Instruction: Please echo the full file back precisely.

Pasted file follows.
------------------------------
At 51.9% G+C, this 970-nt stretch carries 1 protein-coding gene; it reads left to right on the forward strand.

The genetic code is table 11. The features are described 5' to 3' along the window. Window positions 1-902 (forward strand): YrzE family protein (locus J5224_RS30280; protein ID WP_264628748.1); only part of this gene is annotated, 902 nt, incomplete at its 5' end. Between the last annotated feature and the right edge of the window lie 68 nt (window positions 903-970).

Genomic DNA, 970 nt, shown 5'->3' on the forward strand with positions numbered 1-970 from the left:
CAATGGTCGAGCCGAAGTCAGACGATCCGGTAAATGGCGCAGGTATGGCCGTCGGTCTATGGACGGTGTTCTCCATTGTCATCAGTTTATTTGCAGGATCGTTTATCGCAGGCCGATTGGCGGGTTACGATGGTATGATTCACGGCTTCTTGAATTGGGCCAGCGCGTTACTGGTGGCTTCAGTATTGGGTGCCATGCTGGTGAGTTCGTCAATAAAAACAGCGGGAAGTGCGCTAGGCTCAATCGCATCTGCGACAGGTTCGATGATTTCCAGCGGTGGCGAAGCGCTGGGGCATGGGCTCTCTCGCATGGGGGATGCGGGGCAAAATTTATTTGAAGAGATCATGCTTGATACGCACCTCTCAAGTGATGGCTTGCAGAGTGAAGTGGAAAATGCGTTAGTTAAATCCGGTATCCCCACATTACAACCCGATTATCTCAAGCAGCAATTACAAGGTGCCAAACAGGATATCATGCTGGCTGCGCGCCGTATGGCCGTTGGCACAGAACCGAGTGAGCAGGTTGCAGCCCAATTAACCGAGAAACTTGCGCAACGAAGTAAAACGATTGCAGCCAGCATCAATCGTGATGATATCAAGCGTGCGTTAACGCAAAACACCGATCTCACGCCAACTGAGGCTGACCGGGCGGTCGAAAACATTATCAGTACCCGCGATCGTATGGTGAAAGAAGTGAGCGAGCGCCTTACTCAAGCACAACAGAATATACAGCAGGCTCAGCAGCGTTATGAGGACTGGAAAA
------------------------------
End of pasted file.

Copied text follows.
At 51.9% G+C, this 970-nt stretch carries 1 protein-coding gene; it reads left to right on the forward strand.

The genetic code is table 11. The features are described 5' to 3' along the window. Window positions 1-902 (forward strand): YrzE family protein (locus J5224_RS30280; protein ID WP_264628748.1); only part of this gene is annotated, 902 nt, incomplete at its 5' end. Between the last annotated feature and the right edge of the window lie 68 nt (window positions 903-970).

Genomic DNA, 970 nt, shown 5'->3' on the forward strand with positions numbered 1-970 from the left:
CAATGGTCGAGCCGAAGTCAGACGATCCGGTAAATGGCGCAGGTATGGCCGTCGGTCTATGGACGGTGTTCTCCATTGTCATCAGTTTATTTGCAGGATCGTTTATCGCAGGCCGATTGGCGGGTTACGATGGTATGATTCACGGCTTCTTGAATTGGGCCAGCGCGTTACTGGTGGCTTCAGTATTGGGTGCCATGCTGGTGAGTTCGTCAATAAAAACAGCGGGAAGTGCGCTAGGCTCAATCGCATCTGCGACAGGTTCGATGATTTCCAGCGGTGGCGAAGCGCTGGGGCATGGGCTCTCTCGCATGGGGGATGCGGGGCAAAATTTATTTGAAGAGATCATGCTTGATACGCACCTCTCAAGTGATGGCTTGCAGAGTGAAGTGGAAAATGCGTTAGTTAAATCCGGTATCCCCACATTACAACCCGATTATCTCAAGCAGCAATTACAAGGTGCCAAACAGGATATCATGCTGGCTGCGCGCCGTATGGCCGTTGGCACAGAACCGAGTGAGCAGGTTGCAGCCCAATTAACCGAGAAACTTGCGCAACGAAGTAAAACGATTGCAGCCAGCATCAATCGTGATGATATCAAGCGTGCGTTAACGCAAAACACCGATCTCACGCCAACTGAGGCTGACCGGGCGGTCGAAAACATTATCAGTACCCGCGATCGTATGGTGAAAGAAGTGAGCGAGCGCCTTACTCAAGCACAACAGAATATACAGCAGGCTCAGCAGCGTTATGAGGACTGGAAAA